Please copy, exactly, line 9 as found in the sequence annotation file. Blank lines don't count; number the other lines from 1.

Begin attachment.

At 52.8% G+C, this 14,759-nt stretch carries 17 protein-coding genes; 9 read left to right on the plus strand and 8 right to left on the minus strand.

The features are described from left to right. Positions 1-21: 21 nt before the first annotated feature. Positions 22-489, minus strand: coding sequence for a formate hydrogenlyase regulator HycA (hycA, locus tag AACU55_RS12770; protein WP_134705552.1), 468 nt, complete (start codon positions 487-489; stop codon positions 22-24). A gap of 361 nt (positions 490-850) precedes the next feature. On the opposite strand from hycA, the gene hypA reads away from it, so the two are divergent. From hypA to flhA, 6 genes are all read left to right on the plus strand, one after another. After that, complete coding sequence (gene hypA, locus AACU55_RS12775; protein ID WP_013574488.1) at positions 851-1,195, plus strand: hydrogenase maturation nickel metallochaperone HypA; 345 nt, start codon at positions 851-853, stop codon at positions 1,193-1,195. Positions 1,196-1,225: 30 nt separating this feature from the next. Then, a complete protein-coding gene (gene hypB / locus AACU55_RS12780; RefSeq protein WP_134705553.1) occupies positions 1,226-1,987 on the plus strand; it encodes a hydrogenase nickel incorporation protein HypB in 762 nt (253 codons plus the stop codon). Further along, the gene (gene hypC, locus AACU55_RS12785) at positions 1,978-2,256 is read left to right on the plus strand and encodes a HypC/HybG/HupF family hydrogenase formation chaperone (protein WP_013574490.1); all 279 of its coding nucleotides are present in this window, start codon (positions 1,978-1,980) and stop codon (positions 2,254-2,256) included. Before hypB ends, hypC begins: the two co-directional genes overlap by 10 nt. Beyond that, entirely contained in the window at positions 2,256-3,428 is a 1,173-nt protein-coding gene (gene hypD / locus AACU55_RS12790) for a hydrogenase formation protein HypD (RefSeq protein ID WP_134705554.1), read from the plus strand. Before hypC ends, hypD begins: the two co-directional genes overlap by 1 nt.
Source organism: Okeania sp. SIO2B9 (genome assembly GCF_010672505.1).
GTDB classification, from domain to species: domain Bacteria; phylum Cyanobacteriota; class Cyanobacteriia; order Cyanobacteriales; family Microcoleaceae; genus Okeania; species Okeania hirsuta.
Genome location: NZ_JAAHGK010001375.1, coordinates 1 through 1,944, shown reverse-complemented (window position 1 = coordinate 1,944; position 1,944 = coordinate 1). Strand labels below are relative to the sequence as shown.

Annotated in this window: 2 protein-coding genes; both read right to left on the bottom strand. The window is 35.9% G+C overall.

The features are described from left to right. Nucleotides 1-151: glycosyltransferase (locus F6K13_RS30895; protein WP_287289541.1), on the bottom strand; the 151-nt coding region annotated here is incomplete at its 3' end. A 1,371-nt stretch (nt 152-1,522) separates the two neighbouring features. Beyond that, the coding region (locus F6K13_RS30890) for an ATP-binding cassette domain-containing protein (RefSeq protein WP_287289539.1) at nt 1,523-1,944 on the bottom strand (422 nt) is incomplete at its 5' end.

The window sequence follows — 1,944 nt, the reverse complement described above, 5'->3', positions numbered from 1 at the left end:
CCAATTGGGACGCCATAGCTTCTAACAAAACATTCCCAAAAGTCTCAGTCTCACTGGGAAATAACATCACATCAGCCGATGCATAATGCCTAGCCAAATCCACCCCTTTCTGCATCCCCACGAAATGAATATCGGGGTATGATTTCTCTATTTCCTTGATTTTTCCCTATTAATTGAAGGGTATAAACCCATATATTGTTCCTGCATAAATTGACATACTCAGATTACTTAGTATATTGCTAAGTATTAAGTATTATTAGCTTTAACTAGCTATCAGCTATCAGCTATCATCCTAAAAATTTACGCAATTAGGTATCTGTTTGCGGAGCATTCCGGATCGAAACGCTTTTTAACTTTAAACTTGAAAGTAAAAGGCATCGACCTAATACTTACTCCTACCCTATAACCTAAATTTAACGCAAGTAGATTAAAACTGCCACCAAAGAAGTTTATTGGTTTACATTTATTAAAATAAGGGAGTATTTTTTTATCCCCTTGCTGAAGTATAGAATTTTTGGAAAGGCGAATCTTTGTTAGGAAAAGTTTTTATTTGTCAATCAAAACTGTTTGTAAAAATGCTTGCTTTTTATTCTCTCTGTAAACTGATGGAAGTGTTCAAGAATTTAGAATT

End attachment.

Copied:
CCAATTGGGACGCCATAGCTTCTAACAAAACATTCCCAAAAGTCTCAGTCTCACTGGGAAATAACATCACATCAGCCGATGCATAATGCCTAGCCAAATCCACCCCTTTCTGCATCCCCACGAAATGAATATCGGGGTATGATTTCTCTATTTCCTTGATTTTTCCCTATTAATTGAAGGGTATAAACCCATATATTGTTCCTGCATAAATTGACATACTCAGATTACTTAGTATATTGCTAAGTATTAAGTATTATTAGCTTTAACTAGCTATCAGCTATCAGCTATCATCCTAAAAATTTACGCAATTAGGTATCTGTTTGCGGAGCATTCCGGATCGAAACGCTTTTTAACTTTAAACTTGAAAGTAAAAGGCATCGACCTAATACTTACTCCTACCCTATAACCTAAATTTAACGCAAGTAGATTAAAACTGCCACCAAAGAAGTTTATTGGTTTACATTTATTAAAATAAGGGAGTATTTTTTTATCCCCTTGCTGAAGTATAGAATTTTTGGAAAGGCGAATCTTTGTTAGGAAAAGTTTTTATTTGTCAATCAAAACTGTTTGTAAAAATGCTTGCTTTTTATTCTCTCTGTAAACTGATGGAAGTGTTCAAGAATTTAGAATT